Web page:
US crab suppliers remain mixed on their ability to fill supply gaps or provide alternatives for buyers feeling the pain from sanctions on Russia seafood imports.
Suppliers have little crab to offer to a market that over the last two years has been experiencing unprecedented demand.
Alaska Bering Sea Crabbers Executive Director Jamie Goen told IntraFish her group is tracking the fast-moving situation best it can.
"The markets are unstable and changing quite a bit right now. Nobody is sure how all of this is going to play out."
Goen said her trade association, which represents Alaska harvesters of Bering Sea king, snow and tanner crab, is focused on simply having a king crab fishery next year.
The Bristol Bay red king crab fishery was canceled last September when the Alaska Department of Fish and Game (ADF&G) determined the Bristol Bay red king crab biomass was below the necessary threshold for opening a fishery in the 2021-2022 season.
"We closed for the first time in 25 years," she said, adding the move has put several Alaska crab fishermen in dire financial straits, with "people selling their boats and homes."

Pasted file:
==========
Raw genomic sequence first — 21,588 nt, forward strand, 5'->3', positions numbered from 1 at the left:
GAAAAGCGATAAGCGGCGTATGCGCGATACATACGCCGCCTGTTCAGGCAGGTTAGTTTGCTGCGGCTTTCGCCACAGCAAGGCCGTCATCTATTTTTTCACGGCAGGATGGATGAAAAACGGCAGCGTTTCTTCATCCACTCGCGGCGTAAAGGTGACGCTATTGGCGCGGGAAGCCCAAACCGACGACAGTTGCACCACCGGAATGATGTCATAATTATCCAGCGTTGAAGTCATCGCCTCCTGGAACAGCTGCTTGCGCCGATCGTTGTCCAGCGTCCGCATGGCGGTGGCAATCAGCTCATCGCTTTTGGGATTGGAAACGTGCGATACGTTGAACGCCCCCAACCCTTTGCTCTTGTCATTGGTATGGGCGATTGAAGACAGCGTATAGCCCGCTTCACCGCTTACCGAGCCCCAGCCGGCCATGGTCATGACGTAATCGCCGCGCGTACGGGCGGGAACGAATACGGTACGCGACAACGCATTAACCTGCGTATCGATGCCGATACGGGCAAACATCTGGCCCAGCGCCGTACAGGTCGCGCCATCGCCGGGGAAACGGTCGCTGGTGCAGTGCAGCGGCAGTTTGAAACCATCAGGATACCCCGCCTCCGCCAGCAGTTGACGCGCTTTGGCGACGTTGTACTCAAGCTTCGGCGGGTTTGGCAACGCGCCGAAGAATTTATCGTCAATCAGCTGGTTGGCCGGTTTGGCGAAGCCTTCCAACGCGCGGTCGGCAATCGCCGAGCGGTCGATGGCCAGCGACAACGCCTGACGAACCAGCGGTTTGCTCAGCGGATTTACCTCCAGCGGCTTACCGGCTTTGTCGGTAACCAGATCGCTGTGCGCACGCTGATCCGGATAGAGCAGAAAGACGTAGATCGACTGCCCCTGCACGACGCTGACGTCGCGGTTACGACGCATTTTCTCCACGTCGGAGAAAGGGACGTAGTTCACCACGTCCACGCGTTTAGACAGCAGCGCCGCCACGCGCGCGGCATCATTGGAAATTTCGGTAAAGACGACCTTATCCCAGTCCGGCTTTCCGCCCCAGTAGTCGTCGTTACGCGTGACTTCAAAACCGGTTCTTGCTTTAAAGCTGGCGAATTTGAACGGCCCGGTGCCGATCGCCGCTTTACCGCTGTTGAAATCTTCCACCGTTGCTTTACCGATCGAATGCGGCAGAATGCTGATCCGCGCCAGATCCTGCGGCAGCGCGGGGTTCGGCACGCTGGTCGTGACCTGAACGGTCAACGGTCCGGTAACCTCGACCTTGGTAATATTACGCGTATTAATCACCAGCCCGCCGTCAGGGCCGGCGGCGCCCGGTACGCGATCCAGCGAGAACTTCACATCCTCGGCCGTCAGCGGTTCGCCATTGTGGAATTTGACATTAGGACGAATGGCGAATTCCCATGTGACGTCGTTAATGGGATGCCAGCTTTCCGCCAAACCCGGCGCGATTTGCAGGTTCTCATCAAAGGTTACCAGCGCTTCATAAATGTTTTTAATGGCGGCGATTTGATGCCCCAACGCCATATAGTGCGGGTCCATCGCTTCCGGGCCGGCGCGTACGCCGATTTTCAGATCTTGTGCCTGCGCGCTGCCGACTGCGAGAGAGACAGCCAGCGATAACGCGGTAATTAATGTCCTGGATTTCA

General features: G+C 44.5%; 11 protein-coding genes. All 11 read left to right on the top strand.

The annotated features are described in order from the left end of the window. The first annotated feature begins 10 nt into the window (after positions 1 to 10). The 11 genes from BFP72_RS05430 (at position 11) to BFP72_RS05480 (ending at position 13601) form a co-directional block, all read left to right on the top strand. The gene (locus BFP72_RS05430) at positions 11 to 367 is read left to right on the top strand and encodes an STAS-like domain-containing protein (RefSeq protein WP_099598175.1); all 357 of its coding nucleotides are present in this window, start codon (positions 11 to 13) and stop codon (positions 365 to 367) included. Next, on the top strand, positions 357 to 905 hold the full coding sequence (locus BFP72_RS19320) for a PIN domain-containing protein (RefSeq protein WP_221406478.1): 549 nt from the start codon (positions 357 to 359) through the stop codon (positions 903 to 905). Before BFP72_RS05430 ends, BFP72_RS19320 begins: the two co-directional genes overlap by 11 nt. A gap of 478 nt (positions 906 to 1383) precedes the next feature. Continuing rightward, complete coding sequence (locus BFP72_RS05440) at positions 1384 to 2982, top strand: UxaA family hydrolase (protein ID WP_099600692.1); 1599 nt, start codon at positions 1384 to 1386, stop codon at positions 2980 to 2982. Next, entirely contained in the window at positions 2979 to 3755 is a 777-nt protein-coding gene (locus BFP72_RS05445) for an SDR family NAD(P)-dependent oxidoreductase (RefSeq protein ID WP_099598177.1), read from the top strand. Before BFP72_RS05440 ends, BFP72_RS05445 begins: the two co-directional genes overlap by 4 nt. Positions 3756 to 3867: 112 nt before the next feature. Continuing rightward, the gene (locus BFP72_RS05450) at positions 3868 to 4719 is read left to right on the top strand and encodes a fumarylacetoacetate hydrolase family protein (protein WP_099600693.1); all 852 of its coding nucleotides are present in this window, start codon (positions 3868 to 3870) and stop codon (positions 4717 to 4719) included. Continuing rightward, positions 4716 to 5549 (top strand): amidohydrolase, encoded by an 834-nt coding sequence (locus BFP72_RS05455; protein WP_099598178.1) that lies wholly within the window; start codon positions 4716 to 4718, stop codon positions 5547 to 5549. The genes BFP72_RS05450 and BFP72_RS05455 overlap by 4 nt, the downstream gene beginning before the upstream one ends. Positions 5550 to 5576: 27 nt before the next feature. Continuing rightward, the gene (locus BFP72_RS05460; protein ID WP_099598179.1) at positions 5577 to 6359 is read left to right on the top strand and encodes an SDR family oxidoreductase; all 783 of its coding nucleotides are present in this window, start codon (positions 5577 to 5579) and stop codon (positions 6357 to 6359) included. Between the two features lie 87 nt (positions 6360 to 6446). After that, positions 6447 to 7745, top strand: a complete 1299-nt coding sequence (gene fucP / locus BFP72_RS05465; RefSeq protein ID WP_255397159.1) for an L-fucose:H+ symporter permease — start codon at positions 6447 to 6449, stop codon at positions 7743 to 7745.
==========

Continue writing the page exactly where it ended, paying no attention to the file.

The Alaska king crab harvest is one of the most lucrative fisheries in the state. Goen estimates the closure resulted in a loss over $200 million (€181.6 million) worth of harvest.
With even more pressure now on the king crab supply, Goen is hopeful the North Pacific Fishery Management Council will focus on how to help the fishery rebound.
"I don’t feel like we’re getting support to take actions now to bring back this stock," she added.
Other crab stocks are also under pressure. Last October, ADF&G set the 2022 snow crab harvest at the lowest level in more than 40 years. The reduction was made to protect populations that appear to have crashed during a period of higher temperatures in the Bering Sea, reported the Anchorage Daily News.
An executive with one of the largest snow crab harvesters in Alaska told IntraFish that product was already committed to US buyers, with little inventory left for new customers seeking crab alternatives.